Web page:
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Just Starting Out?

So - you have an exciting new business, you've made a few sales and people are raving about how awesome you are! But (without wanting to burst your bubble) have you thought about all the things you need to do to let HMRC know you might have to give them some tax?

It can be a bit daunting if you don't know where to look for the information ... so I've put together these FAQs based on aaaaaalllll the questions I've been asked over the years by people in exactly this situation.

How do I register as a new sole trading business?

You don’t. the most you have to do is to register for self-assessment. This will put you on the HMRC radar and let them know they might be getting some tax off you when Self-Assessment time comes.

They will send you a reminder to self-assess in the April after you register

Once you have registered, you are expected to either complete a self assessment each year, or tell them if you don;t think you need to do one any more - otherwise they will issue a fine (usually £100)

What happens then?

You will receive a UTR (Unique Taxpayer Reference). You need to keep this safe as you will need it to report your profits to HMRC. You can then Self-Assess any time after April 6th.

I have only just started my business – do I need to do this NOW?

No, not really. You don’t have to report any income until it reaches over £1000.


It is worth registering if this is your ONLY income as it allows you to pay voluntary NICs – which count towards your state pension, maternity allowance, tax free childcare costs etc.

What about Companies House though? Do they need to know?

No – not unless you want to be a Limited company (e.g., ‘Things Ltd’). There is no requirement to do this unless you want to – there are pros and cons to it (but that’s a whole other factsheet) … for now, while you’re starting out, it’s simpler to be a Sole Trader.

What records do I need to keep? And how do I keep them?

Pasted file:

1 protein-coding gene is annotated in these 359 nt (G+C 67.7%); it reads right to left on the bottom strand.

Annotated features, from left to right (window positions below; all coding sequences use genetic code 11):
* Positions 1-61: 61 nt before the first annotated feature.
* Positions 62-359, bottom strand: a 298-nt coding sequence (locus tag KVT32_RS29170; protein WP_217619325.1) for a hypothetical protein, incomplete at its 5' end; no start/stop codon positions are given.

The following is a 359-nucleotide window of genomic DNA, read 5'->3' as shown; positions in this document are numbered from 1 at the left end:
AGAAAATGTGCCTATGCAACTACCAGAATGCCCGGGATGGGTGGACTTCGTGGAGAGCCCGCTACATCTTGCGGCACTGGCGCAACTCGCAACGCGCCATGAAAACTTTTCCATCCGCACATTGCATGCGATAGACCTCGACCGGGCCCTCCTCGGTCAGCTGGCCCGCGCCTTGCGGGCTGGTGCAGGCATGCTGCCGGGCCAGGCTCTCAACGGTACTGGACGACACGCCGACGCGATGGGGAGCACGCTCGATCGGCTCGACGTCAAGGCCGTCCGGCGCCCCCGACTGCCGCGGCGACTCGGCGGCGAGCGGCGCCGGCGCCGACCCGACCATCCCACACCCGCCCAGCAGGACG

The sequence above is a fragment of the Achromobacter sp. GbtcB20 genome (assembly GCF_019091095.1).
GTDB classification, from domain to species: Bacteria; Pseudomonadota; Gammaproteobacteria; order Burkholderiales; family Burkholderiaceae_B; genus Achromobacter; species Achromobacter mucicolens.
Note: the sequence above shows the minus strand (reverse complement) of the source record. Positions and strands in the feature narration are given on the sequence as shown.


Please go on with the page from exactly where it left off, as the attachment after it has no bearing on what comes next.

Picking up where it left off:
Basically, everything to do with money coming into or going out of your business. This can be in any way that makes sense to you. At the end of the tax year, you need to be able to add up all the money that’s come in, then take away all the money that’s gone out. This should leave you with your profit (or loss) for the year.

This profit (or loss) is what you need to tell HMRC about and they will then tax you on it.

Most popular methods for beginners are a paper cash book or a basic Excel sheet.

You can use an accounting software package if you wish – Xero and Quickbooks are very popular (others are available!), but there is a cost involved. I much prefer Xero - but it's a personal thing!

Do I need to keep receipts and bills?

Ideally, yes. These can be used to prove and spending if you are audited. These can be saved in a folder, a bag or by taking photos (useful for some till receipts which fade quickly). However you keep them, you should make it easy for yourself to find each one again if needs be – so date order, or by supplier is a good idea.

Audit? Will I be audited?!

It is possible but not really very likely. HMRC do pick people at random each year though, so prepare your records as if you are going to be audited – then if you are it’ll be easy peasy to breeze through it. You need to be able to prove or at least explain every transaction in your accounts.

I’ve always had an employer – how does tax work now?

When you are employed, the payroll department of the business sorts out the tax for you and it is paid over to HMRC as PAYE (Pay As You Earn). It is taken out of your wages before you are paid each month and so you don’t have to think about it.

Now you are self-employed, you don’t know how much tax you will need to pay until the end of the tax year (the end of March). And then you have until January 31st of the following year to actually pay it.